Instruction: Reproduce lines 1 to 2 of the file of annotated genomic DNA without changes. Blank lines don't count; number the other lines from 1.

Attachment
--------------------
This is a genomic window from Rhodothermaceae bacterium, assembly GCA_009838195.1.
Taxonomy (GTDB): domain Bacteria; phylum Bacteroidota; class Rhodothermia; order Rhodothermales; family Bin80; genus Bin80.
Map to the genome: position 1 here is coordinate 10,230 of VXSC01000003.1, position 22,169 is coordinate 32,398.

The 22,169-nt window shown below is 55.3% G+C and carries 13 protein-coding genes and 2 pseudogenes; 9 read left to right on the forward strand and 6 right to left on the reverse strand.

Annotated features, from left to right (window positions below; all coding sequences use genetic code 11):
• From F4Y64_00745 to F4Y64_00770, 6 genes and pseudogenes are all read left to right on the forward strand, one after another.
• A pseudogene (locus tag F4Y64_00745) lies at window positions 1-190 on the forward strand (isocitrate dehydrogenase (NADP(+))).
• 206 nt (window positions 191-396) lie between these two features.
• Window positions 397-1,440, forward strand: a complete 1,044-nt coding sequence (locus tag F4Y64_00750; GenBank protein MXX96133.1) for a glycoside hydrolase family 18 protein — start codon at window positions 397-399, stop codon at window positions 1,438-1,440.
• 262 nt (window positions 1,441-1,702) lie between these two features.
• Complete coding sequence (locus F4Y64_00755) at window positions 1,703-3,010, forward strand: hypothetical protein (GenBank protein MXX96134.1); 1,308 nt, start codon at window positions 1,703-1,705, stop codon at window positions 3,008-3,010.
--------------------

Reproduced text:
This is a genomic window from Rhodothermaceae bacterium, assembly GCA_009838195.1.
Taxonomy (GTDB): domain Bacteria; phylum Bacteroidota; class Rhodothermia; order Rhodothermales; family Bin80; genus Bin80.